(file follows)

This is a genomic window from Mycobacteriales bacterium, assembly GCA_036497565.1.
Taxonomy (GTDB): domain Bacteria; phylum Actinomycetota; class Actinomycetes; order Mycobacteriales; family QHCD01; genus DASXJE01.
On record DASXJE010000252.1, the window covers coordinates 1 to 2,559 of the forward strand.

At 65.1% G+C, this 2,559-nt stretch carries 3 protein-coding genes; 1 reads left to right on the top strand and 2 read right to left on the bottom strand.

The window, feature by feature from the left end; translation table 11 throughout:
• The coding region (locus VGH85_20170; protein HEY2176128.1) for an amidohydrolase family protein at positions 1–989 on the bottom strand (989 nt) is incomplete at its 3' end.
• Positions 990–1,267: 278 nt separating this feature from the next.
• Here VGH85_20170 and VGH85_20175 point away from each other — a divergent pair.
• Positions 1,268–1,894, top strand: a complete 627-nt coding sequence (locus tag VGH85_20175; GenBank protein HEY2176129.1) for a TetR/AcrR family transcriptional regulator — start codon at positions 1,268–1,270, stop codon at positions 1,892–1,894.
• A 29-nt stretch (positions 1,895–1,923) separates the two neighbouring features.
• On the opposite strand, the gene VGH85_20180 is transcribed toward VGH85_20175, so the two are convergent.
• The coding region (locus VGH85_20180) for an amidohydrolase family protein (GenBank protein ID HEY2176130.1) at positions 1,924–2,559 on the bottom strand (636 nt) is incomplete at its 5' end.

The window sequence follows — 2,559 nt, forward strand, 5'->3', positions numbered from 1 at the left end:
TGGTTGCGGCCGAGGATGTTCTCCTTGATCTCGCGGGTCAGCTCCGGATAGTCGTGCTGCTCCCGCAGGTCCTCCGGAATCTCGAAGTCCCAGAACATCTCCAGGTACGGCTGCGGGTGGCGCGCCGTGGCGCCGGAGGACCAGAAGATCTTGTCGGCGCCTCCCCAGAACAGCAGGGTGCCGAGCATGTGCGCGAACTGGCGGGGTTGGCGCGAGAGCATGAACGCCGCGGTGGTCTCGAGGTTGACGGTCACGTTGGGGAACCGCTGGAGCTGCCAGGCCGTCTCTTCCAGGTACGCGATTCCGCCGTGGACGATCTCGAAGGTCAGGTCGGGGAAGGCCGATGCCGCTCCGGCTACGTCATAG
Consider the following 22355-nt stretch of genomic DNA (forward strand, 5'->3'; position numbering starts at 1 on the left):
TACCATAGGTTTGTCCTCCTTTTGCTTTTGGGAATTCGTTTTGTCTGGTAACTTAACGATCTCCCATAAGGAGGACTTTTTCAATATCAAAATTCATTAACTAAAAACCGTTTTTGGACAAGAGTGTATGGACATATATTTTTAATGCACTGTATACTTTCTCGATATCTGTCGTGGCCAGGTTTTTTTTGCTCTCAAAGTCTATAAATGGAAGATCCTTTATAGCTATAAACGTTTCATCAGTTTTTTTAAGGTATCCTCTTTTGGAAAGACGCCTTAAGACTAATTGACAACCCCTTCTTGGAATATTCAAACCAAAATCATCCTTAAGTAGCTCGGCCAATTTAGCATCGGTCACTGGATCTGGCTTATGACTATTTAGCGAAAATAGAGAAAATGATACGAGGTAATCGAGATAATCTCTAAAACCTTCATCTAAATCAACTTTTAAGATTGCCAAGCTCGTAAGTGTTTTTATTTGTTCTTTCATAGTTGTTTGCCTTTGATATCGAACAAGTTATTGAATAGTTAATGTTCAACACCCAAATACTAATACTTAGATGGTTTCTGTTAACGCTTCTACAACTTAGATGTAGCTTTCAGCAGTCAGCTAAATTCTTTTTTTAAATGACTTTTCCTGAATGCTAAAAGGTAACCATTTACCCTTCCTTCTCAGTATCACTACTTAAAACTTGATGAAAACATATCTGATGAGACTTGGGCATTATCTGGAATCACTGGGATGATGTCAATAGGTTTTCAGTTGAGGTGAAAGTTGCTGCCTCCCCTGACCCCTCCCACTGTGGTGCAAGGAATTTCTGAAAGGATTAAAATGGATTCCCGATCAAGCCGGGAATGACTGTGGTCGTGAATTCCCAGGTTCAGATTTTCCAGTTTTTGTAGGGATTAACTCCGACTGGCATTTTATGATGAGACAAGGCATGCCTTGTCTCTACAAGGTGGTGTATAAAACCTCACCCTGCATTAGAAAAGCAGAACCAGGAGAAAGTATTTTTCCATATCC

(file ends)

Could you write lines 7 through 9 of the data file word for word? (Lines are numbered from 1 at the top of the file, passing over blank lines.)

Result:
• Positions 990–1,267: 278 nt separating this feature from the next.
• Here VGH85_20170 and VGH85_20175 point away from each other — a divergent pair.
• Positions 1,268–1,894, top strand: a complete 627-nt coding sequence (locus tag VGH85_20175; GenBank protein HEY2176129.1) for a TetR/AcrR family transcriptional regulator — start codon at positions 1,268–1,270, stop codon at positions 1,892–1,894.